We all want our kids to learn and do the chores around the house, be it sweeping, putting away laundry, or simply picking up toys from the floor. And it’s not just about them helping you around the house but also for them to learn a sense of responsibility and life skills.
But just telling your kids to do something does not work. Making them do anything they don’t want to do is so much harder than it looks.
So how do you involve your kids in household chores?
Don’t wait for your kid to be older. Imagine, for the first 5 or 6 years of a child’s life, nobody asks him to do anything; everything is handed to him or done for him. Then suddenly everyone starts expecting him to do things that he was sure were not for him, how would the child react? Of course, he will resist it, why would he suddenly want to do things just because you decide it’s time for him to start doing chores?
And that’s why you need to start early; you need to start involving them in chores when they are toddlers and preschoolers. Of course, the chores should be easy and age-appropriate, something they can easily do. For example, you can tell your 2 years old to put the toys in the box, or a 3-year-old to help put clothes in the washing machine.
Give Your Children Choices
Kids like to make decisions; they like to feel in control. So instead of just ordering, give them options, like whether he or she would like to take out the garbage or changes the sheets on his bed, or giving them the option of doing a particular chore now or after lunch.
Don’t Fret the Mess
Younger kids or toddlers are likely to slow things down or make a mess of whatever chore you have them doing. But instead of scolding them, appreciate their effort. Your words of encouragement will do you good in the long haul. Yes, I understand that it’s hard to ignore the mess when you could have done it quickly minus the mess. But that’s how kids learn, so let the mess be!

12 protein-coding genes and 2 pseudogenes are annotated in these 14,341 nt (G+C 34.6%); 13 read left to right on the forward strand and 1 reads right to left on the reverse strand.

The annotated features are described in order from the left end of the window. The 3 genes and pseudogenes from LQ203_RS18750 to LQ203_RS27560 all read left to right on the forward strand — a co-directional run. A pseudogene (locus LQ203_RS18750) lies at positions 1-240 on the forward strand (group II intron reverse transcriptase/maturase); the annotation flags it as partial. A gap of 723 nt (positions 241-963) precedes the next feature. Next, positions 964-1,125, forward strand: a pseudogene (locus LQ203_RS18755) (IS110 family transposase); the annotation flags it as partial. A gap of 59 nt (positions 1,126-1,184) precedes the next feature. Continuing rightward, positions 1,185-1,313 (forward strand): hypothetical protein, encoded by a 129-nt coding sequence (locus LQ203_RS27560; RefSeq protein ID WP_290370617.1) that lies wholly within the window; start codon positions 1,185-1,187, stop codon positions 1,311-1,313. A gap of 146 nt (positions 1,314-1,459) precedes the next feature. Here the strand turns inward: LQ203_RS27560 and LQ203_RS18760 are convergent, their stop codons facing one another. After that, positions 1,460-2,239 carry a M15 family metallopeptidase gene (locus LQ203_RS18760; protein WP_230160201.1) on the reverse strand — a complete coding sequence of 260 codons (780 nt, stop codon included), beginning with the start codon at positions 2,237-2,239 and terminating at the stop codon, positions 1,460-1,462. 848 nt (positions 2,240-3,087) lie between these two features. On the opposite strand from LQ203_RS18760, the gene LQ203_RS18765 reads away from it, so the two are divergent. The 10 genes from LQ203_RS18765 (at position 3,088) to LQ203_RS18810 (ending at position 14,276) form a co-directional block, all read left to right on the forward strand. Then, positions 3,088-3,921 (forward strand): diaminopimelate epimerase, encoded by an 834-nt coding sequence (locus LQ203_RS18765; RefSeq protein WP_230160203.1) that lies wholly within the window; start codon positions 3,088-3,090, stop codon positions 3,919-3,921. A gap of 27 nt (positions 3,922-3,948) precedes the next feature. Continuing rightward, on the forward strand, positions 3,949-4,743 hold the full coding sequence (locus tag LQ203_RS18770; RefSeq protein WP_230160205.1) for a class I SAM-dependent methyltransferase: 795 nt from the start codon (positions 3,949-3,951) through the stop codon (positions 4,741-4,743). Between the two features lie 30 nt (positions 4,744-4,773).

Praises can do wonders with kids. Look at a child’s face when you praise them for a job well done, and you will understand what I mean. Praises and appreciation inspire them to do more and to do better. So no matter how small or insignificant a thing he or she did, praise your child.
Don’t Use Chores as a Punishment
You want your kids to like doing chores or at least know that it’s part of their life. You want them to be responsible human beings when they grow up. But forcing kids to do chores or using it as a punishment is not the right way to do it. It will make them associate chores with punishment and feelings of resentment. You want your child to learn that a chore is an expected responsibility to be done no matter what.
Don’t make trying to get your kids to do chores into a battle, even if it feels like one. If you keep ordering/nagging them to do things, they won’t, or even if they do they will start resenting you. So, try the above tips to help you get your kids to do chores and see what works for you.